A suburb of Los Angeles, Hollywood is a destination in itself, with its own unique history and iconic sites. The attractions in Hollywood are closely associated with the film industry and the glamour of the silver screen. The hillside Hollywood sign, Hollywood Boulevard, and the Chinese Theatre are some of the top places to visit. If you’re lucky, you might even spot a celebrity or two out for a shopping trip on Rodeo Drive. A fun family activity in Hollywood is finding all your favorite actors’ stars among the 2,500 plus on the Walk of Fame. Hollywood is a neighborhood in the central region of Los Angeles, California. Its name has come to be a shorthand reference for the U.S. film industry and the people associated with it. Many notable film studios such as Columbia Pictures, Walt Disney Studios, Paramount Pictures, Warner Bros., and Universal Pictures are located near or in Hollywood; Paramount still has its studios there.
Hollywood was incorporated as a municipality in 1903. It was consolidated with the city of Los Angeles in 1910 and soon thereafter a prominent film industry emerged, eventually becoming the most recognizable in the world. Hollywood is the thriving, pulsing center of the film and entertainment industry, where visitors might brush shoulders with celebrities at a bar or grocery store. It’s an exciting town with a lot of history, great restaurants, and unique hotels. From the glamour of the Dolby Theatre to the artistry of Hollyhock House, Hollywood has it all. Be sure to call the attractions and restaurants ahead of your visit to confirm current opening times. Hollywood, also called Tinseltown, district within the city of Los Angeles, California, U.S., whose name is synonymous with the American film industry. Lying northwest of downtown Los Angeles, it is bounded by Hyperion Avenue and Riverside Drive (east), Beverly Boulevard (south), the foothills of the Santa Monica Mountains (north), and Beverly Hills (west). Since the early 1900s, when moviemaking pioneers found in southern California an ideal blend of mild climate, much sunshine, varied terrain, and a large labour market, the image of Hollywood as the fabricator of tinseled cinematic dreams has been etched worldwide. The first house in Hollywood was an adobe building (1853) on a site near Los Angeles, then a small city in the new state of California. Hollywood was laid out as a real-estate subdivision in 1887 by Harvey Wilcox, a prohibitionist from Kansas who envisioned a community based on his sober religious principles. Real-estate magnate H.J. Whitley, known as the “Father of Hollywood,” subsequently transformed Hollywood into a wealthy and popular residential area. At the turn of the 20th century, Whitley was responsible for bringing telephone, electric, and gas lines into the new suburb. In 1910, because of an inadequate water supply, Hollywood residents voted to consolidate with Los Angeles.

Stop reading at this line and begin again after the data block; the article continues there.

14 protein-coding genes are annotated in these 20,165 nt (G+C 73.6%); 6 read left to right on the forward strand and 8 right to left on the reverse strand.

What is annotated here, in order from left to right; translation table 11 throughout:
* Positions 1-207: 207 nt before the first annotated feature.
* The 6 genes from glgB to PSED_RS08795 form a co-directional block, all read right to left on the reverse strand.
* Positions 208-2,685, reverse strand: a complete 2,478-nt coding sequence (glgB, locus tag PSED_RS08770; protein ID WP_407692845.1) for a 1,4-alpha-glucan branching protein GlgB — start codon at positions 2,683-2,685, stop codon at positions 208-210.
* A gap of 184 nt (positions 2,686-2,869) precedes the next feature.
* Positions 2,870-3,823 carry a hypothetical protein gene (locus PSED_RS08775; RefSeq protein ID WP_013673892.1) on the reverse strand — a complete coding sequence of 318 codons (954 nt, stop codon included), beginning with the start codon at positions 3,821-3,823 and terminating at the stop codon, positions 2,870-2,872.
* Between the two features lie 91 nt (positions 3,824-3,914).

In 1908 one of the first storytelling movies, The Count of Monte Cristo, was completed in Hollywood after its filming had begun in Chicago. In 1911 a site on Sunset Boulevard was turned into Hollywood’s first studio, and soon about 20 companies were producing films in the area. In 1913 Cecil B. DeMille, Jesse Lasky, Arthur Freed, and Samuel Goldwyn formed Jesse Lasky Feature Play Company (later Paramount Pictures). DeMille produced The Squaw Man in a barn one block from present-day Hollywood Boulevard and Vine Street, and more box-office successes soon followed. Hollywood had become the centre of the American film industry by 1915 as more independent filmmakers relocated there from the East Coast. For more than three decades, from early silent films through the advent of “talkies,” figures such as D.W. Griffith, Goldwyn, Adolph Zukor, William Fox, Louis B. Mayer, Darryl F. Zanuck, and Harry Cohn served as overlords of the great film studios—Twentieth Century-Fox, Metro-Goldwyn-Mayer, Paramount Pictures, Columbia Pictures, Warner Brothers, and others. Among the writers who were fascinated by Hollywood in its “golden age” were F. Scott Fitzgerald, Aldous Huxley, Evelyn Waugh, and Nathanael West.